Creativity is at the core of building quality in design. People rarely innovate when they simply follow instructions. This led me to think more about creativity – the act of doing something in an unconventional way, the act of creating something meaningful that changes you and hence the world. Traditionally (in an industrial world), only artists were meant to be creative – painters, dancers, poets and so on. In the knowledge world, every professional has an opportunity (and a need) to be creative – to see patterns that others don’t see, to create and initiate.

Around the same time I was thinking about creativity, I stumbled upon a great book titled “Creativity – Unleashing the Forces Within” written by 20th century spiritual teacher Osho. I read the book with great interest and gained some very enlightening insights. Here are a few:

Ego is the enemy of creativity. You are at your creative best when you do things because you find joy in doing it, because it has an intrinsic value to you. When you do things with a purpose of gaining recognition (and hence satisfy your ego), creativity is limited. Our need for external validation for our work stops us from being receptive, open and curious.

Creativity is a paradox. The more you try to be creative, the less creative you will be. Conscious effort to be creative comes in your way to be creative – that is because creativity flows. I wrote earlier that constraints help us become creative – but being in a state flow, being with the work, being in the work is the key to be creative. The book says, “It is not a question of what you do, it is the question of how you do it. And ultimately it is a question of whether you do it or you allow it to happen.”

Creativity means letting go of past. Too much reliance on our past stops you from being creative. Creative person is the one who lives in the moment, understands the context and looks at possibilities. As Osho rightly says in the book, “To bring intelligence into activity, you don’t need more information, you need more meditation. You need to become less mind and more heart.”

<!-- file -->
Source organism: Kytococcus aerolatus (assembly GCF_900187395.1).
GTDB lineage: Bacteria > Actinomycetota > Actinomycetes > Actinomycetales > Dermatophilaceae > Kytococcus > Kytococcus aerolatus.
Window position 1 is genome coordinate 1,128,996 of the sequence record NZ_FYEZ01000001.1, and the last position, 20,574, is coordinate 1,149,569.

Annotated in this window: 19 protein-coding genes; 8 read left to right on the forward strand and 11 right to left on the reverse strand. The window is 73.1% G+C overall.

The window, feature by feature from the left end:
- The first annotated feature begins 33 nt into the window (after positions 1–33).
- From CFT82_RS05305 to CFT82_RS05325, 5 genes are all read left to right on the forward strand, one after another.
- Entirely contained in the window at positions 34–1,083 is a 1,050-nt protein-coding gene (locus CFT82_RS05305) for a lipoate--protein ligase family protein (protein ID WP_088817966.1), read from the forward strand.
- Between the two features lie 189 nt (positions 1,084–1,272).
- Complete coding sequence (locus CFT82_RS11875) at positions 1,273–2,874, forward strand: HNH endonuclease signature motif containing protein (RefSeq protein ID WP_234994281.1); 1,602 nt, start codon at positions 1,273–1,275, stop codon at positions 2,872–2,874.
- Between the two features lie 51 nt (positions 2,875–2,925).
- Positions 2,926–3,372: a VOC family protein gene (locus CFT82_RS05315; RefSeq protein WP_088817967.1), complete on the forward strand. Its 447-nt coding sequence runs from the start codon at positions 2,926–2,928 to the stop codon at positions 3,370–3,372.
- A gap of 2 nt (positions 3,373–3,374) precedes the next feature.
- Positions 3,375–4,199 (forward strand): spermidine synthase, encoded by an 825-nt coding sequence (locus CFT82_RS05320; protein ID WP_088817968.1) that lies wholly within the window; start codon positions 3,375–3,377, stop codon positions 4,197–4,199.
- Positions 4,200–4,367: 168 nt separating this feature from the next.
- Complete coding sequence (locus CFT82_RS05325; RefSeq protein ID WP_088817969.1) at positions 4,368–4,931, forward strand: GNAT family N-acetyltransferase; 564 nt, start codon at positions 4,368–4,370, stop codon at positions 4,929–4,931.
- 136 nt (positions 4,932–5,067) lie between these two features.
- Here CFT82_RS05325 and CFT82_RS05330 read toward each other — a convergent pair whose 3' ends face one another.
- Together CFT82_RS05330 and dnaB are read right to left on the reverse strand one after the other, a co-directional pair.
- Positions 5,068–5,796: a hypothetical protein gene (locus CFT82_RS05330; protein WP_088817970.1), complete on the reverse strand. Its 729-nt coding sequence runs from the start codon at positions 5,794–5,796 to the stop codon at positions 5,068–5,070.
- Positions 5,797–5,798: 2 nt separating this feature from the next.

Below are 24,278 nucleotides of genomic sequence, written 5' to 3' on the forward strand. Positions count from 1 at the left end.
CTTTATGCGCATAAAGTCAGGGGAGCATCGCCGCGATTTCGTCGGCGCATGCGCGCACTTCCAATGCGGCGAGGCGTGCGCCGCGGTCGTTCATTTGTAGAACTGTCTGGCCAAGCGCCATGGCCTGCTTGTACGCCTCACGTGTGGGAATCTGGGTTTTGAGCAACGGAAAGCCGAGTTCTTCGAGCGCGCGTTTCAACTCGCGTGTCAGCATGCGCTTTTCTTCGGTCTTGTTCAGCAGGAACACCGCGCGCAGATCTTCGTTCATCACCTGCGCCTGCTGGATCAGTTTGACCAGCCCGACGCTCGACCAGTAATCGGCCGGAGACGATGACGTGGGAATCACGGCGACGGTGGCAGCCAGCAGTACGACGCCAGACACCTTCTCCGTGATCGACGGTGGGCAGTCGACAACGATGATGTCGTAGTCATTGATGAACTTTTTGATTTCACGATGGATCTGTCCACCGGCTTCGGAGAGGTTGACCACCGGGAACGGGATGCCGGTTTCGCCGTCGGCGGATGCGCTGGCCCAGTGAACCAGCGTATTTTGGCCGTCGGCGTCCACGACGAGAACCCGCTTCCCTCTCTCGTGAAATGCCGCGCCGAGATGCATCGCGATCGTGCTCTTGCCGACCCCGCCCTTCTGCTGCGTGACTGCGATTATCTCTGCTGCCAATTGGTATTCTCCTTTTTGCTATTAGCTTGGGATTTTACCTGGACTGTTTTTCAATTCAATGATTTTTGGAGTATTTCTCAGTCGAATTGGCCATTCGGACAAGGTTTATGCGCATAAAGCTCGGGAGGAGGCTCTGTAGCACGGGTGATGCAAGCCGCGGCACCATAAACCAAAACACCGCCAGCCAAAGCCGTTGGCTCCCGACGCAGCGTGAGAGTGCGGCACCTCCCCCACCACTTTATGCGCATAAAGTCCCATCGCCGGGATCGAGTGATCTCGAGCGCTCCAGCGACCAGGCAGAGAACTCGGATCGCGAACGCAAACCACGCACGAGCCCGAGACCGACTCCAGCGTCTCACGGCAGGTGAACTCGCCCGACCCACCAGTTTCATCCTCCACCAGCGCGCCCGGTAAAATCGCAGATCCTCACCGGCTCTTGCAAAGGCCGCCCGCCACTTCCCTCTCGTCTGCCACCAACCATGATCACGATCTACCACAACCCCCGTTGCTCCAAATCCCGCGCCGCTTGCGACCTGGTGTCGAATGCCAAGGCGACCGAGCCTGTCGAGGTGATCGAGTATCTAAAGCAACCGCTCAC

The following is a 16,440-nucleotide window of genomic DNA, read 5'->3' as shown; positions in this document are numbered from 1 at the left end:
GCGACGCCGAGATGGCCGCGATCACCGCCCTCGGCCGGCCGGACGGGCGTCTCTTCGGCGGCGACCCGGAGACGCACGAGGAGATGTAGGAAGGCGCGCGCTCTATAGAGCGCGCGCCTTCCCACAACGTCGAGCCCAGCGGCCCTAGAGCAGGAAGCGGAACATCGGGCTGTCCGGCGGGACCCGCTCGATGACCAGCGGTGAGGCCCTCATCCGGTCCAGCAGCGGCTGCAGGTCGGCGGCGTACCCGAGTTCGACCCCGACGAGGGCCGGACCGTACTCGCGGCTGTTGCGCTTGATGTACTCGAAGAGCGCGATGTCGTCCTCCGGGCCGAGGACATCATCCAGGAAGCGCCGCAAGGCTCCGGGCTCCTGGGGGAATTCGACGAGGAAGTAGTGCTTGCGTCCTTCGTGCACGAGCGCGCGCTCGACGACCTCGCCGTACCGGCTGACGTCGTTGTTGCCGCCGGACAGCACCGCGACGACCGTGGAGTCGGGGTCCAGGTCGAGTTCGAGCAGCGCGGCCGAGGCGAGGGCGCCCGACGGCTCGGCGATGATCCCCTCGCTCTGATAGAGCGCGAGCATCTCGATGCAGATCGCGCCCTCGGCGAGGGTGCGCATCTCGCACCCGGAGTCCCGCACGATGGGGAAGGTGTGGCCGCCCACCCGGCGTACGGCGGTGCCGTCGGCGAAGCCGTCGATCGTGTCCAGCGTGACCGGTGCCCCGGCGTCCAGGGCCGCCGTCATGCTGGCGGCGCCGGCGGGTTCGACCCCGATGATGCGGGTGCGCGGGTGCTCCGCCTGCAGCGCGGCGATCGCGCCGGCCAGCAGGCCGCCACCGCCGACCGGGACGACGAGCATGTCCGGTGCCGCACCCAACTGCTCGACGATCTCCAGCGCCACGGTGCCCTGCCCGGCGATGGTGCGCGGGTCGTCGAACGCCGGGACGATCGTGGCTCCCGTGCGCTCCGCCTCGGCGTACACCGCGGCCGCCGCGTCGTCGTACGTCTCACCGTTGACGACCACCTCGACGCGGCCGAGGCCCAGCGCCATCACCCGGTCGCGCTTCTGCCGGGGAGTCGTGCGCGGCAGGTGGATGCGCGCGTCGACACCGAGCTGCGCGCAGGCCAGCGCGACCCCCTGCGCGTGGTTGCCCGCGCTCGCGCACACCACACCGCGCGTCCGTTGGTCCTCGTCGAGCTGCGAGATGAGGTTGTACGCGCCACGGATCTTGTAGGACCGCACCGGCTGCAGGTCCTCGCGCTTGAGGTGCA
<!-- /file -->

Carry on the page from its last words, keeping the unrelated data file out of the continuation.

Creativity is an inner game. It stems from your love for the subject. It stems from your passion to practice, courage to try and learn by doing. Osho says, “If your act is your love affair then it becomes creative. Creativity is the quality you bring to the activity you are doing. It is an attitude, an inner approach – how you look at things. Whatsoever you do, if you do it joyfully, if you do it lovingly, then it is creative”

Creativity demands a lot of courage. Because doing something unconventionally requires you take risks, be prepared for failure, and learn from it. Osho observes that once you recognition and respect (external validation) keeps us from experimenting, because we are too afraid to fail.

Bottom line:

Creativity isn’t always about doing something that no one has done before – but in my view, it is always about executing your ideas with great love, great joy and a deep interest. If world recognizes it, you will be grateful. If not, you will still find intrinsic joy and happiness. Being creative is a selfish act!

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Related Posts at QAspire:

– The Creative (Process) – A Few Thoughts
Engaging in Alternative ‘Creative Pursuit’ to Be More Effective
Managers, Nurture Creativity. Don’t Kill It!
Creativity, Effectiveness and Constraints

The Quality Manifesto (Free PDF)

Greetings, friends and readers! Today, I am excited to announce the release of my new manifesto titled “The Quality Manifesto – Getting the Basics of Quality Right in Knowledge World”. This manifesto is completely free with no email opt-in required.

What’s it all about?

This manifesto is about delivering excellence (as an individual and as an organization). We need a clear understanding of quality when knowledge and service oriented work is gaining prominence. The definition of quality is evolving and the “human” aspect of quality is becoming even more crucial. I wrote a series of posts on essence of quality in modern world. Based on the response I received from readers on various social channels, I decided to write a short manifesto that helps leaders, managers and professionals get the basics of quality right.